“Using machine learning technology, offensive comments on Instagram are now automatically blocked from appearing on people’s accounts. We also give people the choice to turn off comments altogether, or make their own lists of banned words or emojis.”

Big challenge

The survey, of more than 10,000 young people aged 12 to 20, suggested that cyber-bullying is widespread, with nearly 70% of youngsters admitting to being abusive towards another person online and 17% claiming to have been bullied online.

One in three said they lived in fear of cyber-bullying, with appearance cited as the most likely topic for abuse.

Nearly half (47%) said they wouldn’t discuss bad things in their lives on social media and many offered only an edited version of their lives.

“There is a trend towards people augmenting their personalities online and not showing the reality,” said Ditch the Label’s chief executive Liam Hackett. Read more




Young aged 25-34 hit by income slowdown

Young families were particularly hard hit by an “abrupt” slowdown in living standards in the year before the general election, a think tank says.

The Resolution Foundation found that average income growth halved to 0.7% during that period compared with the previous year. Those aged 25-34 were worst hit, it said, with their average incomes no higher than they were in 2002-03.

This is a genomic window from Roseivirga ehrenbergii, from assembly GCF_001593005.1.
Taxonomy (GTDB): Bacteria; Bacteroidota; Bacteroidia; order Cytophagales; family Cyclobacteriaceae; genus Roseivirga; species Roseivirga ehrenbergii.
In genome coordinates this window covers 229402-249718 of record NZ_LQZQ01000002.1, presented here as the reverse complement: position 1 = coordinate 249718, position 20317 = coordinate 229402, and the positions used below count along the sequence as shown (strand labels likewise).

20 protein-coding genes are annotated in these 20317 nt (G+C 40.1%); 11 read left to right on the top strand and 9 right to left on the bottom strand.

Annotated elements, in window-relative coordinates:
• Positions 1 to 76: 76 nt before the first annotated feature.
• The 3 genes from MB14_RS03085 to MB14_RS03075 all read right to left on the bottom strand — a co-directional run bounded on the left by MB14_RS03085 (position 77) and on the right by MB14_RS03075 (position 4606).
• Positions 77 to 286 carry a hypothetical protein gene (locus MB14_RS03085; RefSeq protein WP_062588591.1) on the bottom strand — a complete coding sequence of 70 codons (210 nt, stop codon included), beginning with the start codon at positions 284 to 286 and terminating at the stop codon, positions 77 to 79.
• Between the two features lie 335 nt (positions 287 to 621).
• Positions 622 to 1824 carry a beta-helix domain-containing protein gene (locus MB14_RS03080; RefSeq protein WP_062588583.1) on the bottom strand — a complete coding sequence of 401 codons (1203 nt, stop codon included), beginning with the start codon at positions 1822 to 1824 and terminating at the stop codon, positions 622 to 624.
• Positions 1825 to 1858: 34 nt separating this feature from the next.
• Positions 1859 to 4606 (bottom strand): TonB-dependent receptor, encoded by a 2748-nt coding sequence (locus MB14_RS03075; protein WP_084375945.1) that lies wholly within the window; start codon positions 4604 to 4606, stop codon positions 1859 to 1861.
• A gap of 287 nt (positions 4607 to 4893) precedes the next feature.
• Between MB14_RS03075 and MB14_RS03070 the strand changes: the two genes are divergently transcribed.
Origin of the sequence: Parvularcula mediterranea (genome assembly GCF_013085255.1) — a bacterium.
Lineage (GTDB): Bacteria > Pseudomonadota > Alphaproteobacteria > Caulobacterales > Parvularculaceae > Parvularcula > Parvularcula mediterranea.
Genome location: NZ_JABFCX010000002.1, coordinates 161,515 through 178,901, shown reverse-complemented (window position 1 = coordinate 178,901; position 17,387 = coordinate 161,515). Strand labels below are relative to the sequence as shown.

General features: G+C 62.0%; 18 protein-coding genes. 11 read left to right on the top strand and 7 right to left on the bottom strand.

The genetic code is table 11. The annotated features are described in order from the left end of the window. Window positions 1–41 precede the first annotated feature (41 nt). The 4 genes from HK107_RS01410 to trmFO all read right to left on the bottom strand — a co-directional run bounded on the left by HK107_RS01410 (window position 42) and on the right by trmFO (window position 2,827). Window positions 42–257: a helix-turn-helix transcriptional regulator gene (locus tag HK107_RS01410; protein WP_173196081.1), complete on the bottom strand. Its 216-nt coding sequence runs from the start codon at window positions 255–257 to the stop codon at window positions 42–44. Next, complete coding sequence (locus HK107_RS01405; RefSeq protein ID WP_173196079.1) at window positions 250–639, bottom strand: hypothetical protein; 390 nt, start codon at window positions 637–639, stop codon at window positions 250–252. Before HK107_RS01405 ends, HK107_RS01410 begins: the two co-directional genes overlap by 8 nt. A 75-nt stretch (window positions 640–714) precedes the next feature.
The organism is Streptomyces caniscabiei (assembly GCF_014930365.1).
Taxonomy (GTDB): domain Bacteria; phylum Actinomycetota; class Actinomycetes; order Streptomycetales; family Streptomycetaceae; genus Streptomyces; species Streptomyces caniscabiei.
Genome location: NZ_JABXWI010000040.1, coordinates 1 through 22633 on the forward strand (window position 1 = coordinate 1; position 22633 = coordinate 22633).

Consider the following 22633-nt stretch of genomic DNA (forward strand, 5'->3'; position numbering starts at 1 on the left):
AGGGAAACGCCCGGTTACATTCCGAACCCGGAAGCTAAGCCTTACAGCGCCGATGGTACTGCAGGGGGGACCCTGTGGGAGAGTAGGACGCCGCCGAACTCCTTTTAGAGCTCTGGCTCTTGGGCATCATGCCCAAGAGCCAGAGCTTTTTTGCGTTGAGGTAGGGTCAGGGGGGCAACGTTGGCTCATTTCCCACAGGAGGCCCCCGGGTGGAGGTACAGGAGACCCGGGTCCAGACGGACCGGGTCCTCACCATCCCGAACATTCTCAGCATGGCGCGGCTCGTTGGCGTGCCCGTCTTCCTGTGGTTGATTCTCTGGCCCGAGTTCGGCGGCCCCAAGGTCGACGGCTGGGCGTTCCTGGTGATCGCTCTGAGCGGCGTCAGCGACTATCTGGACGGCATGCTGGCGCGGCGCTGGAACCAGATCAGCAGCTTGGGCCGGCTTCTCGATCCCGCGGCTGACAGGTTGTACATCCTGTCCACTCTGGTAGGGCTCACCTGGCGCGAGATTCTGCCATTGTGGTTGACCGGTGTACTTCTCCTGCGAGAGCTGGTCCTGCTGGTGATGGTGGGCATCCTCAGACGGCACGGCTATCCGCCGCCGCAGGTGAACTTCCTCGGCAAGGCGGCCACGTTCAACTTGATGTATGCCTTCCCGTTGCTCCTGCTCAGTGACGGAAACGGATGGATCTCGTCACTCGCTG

The Treasury said it was taking “concrete steps” to help families.

The Resolution Foundation analyses living standards, and says its goal is to improve outcomes for people on low and modest incomes. It said young families were the only group whose incomes have failed to return to pre-financial crisis levels.

Pensioner incomes grew by 30% over that 15-year period, the think tank said.

‘Bleak economic backdrop’
“The typical 25 to 34-year-old appears no better off today than in 2002-03,” the report said.

“In comparison, typical incomes for all other age groups are now above, or very near, their pre-recession peaks.”

The fall in average income growth followed a “mini-boom” between 2013 and 2015, the foundation said, when living standards improved. Families in rented accommodation have experienced little or no income growth, while home-owners had a 1.7% growth, the report found.

A Treasury spokesperson said the government was taking action to increase people’s incomes and help families “keep more of what they earn”.

The Treasury said: “We have cut taxes so a basic rate taxpayer pays £1,000 less income tax compared to 2010 and introduced the National Living Wage which means £1,400 a year extra for a worker.” Read more